You’re settling for less
Your friends don’t understand what you see in the client. Your parents are just happy it could turn into a full-time commitment.
Well-meaning friends will tell you that you need to get out. That there are many clients in the sea. Yet, you remain in a job that’s no longer fulfilling. But every once in awhile, you think, maybe it’s time to find someone who deserves my talents and will reward them.
Financially, you mean.
What to do when you’re settling for less
Take a look through some of your older work. The stuff that both you and the client used to love. Remember that you still love it — and if they don’t, that’s more their problem than it is yours.
You’re getting less work
When you first started working with this client, you had more projects than you knew what to do with. Sometimes multiple projects in the same week.
But then things started to slow down.
The frequency of jobs decreased to one or two projects a week. Then once a month. Then… you can’t even remember the last time you worked together.
They promise they’ll send you more projects. They’ve just been swamped. They assure you that you haven’t been forgotten.
But nothing changes. You start blaming yourself.
What to do when you’re getting less work
You can stick around and hope things get better, but often it’s better to just move on. Maybe someone new can give you the projects you’ve been lacking. Or maybe what you need is a shift in perspective. Maybe you are the only one who can give yourself the projects you want to be working on. After all, that’s why you went into freelancing in the first place: to work on projects you love.
And maybe the best way to do that is to break up with this client.
You’re just not into it anymore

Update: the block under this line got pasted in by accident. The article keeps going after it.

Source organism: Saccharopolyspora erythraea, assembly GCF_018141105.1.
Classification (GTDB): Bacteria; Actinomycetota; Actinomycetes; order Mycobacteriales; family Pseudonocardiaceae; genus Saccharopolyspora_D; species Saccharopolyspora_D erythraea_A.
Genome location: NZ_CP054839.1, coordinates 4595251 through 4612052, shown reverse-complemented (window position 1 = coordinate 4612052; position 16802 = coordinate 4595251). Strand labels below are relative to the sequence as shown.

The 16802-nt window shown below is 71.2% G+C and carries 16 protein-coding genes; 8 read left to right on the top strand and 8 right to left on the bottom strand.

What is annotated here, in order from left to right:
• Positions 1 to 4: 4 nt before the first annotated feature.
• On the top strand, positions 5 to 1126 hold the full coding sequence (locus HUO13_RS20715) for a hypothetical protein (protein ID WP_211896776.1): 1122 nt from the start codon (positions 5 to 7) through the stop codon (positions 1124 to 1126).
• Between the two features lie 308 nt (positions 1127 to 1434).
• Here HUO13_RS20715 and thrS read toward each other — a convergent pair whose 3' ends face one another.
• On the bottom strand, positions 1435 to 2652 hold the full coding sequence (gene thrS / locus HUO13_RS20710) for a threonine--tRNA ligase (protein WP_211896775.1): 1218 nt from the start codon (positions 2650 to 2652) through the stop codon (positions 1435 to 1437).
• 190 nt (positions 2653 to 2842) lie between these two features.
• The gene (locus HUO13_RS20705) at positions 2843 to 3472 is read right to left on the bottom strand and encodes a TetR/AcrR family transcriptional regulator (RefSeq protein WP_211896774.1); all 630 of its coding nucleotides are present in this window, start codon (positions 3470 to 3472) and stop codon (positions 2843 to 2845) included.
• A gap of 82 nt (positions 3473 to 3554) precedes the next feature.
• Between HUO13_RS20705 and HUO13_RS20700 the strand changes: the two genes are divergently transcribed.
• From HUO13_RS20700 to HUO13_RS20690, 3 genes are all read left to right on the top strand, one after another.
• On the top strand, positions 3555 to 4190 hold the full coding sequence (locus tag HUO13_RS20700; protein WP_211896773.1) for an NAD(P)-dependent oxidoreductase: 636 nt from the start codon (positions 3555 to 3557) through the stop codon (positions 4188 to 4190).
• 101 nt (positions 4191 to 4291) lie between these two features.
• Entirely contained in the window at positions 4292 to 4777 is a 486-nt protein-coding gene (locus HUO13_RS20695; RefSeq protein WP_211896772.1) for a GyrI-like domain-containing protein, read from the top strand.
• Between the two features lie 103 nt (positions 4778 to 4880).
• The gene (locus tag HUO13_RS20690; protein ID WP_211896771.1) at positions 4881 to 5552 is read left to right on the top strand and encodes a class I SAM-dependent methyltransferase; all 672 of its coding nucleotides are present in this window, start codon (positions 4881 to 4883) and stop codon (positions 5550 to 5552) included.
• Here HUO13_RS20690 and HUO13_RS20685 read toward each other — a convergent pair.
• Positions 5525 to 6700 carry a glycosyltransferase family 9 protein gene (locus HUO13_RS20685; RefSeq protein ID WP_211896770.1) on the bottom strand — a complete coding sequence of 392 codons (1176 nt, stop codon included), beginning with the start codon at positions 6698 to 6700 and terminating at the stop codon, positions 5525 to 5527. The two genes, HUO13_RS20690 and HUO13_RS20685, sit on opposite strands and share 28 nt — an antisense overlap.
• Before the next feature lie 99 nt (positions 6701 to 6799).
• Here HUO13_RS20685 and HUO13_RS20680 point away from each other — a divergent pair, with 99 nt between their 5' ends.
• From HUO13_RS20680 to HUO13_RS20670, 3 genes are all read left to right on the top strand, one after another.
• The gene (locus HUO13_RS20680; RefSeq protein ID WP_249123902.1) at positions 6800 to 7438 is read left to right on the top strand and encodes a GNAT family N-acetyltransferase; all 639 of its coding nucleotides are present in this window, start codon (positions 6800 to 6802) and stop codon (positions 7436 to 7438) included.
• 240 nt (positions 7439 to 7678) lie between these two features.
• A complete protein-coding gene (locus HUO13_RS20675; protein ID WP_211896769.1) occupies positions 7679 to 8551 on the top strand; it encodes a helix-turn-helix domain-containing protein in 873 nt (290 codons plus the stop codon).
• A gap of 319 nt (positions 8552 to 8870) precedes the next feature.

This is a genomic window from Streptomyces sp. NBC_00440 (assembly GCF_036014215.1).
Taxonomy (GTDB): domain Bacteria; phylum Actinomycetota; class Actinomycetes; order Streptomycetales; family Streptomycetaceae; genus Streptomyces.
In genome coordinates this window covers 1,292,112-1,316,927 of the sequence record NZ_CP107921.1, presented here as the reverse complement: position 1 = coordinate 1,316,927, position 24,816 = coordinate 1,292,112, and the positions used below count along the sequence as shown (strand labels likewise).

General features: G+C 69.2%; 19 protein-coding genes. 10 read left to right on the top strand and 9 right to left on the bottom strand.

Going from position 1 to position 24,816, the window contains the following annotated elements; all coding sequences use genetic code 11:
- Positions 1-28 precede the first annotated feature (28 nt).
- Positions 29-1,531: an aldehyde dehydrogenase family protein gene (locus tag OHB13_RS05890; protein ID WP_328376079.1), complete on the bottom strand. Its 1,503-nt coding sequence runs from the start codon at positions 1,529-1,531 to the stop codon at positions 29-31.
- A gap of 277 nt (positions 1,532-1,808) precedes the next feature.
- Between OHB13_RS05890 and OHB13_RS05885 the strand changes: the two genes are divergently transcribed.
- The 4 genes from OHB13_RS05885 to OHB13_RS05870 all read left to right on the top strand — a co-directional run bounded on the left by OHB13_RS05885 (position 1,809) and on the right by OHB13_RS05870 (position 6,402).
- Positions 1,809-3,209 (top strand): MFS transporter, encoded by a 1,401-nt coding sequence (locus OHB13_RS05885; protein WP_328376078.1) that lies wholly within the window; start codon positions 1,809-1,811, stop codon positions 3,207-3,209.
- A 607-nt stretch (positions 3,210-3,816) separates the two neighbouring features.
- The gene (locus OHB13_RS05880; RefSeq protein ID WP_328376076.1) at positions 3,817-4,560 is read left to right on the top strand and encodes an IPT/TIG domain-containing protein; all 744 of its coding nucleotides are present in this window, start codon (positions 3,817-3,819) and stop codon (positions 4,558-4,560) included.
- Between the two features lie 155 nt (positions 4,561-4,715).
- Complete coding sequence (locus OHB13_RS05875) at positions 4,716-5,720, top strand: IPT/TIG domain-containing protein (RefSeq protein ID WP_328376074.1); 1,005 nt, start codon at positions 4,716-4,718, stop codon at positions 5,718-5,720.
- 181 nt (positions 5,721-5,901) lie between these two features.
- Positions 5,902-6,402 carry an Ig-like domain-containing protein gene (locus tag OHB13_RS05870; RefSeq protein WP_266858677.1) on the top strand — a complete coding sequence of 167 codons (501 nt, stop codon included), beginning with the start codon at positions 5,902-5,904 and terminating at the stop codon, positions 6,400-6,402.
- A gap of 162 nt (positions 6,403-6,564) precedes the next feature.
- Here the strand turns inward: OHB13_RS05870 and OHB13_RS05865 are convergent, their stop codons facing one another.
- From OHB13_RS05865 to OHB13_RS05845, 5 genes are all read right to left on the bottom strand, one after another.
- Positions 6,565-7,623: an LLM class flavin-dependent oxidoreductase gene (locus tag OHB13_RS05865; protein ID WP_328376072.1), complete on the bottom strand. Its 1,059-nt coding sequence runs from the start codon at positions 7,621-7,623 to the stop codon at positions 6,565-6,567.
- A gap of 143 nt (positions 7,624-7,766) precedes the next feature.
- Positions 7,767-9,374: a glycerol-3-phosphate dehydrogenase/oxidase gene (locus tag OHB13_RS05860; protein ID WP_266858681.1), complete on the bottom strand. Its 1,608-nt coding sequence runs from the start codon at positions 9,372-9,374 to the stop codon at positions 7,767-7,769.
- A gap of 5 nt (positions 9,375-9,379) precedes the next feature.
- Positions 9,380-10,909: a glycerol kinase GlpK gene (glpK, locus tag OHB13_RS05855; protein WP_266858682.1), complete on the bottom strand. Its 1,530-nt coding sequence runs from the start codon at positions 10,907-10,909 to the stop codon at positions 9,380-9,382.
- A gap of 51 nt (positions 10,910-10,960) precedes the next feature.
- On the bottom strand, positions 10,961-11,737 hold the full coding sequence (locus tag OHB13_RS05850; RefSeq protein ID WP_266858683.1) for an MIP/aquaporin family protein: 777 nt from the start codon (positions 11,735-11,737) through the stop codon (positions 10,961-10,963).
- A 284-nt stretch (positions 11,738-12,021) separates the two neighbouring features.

When you first started working for them, you couldn’t wait to talk to them on the phone. Everything was new and exciting — even the most mundane projects seemed full of possibilities.
Now, when they call, just the sight of their name on your lockscreen fills you with dread. They just need one more tweak, they say. This is the last one. They promise.
You’ve heard that one before.
You no longer care about your work. You’re making design choices you would’ve been embarrassed by in the past. You used to dress up your designs in attractive typefaces. Now you’re using Times New Roman out of spite, half-hoping someone will call it out just so you can cop to not caring anymore without having to start the conversation yourself.
What to do when you’re just not into it anymore
If the work you’re doing brings you no joy, it’s time to find something that does. Accept that everything changes, and give yourself permission to find something, anything, you can be into.
When it’s time to break it off
The only thing worse than being in a bad relationship for one year is being in it for a year and a day.
You’ve been thinking about it for awhile, but always putting it off. You realize that moving on now would be better for your career in the long run.
You start writing the email over and over, but just can’t find the right words...
What to do when it’s time to break it off
Before you break it off, take care of any lingering work obligations. After all, there were some good times, right? And it would be nice to use them as a reference in the future.
Whatever reason you give your soon-to-be-ex-client, let them off easy. You can tell them that you’d just like to explore some different opportunities that have cropped up.
They may tell you things are going to change. But this is a decision that’s been on your mind for quite awhile, so stick to your guns.
We’ve all been on the other side of a bad breakup, so please have some tact. We know the pain that comes when a client says “It’s not you, it’s the economy.”
Wish them the best — and move on with your professional life.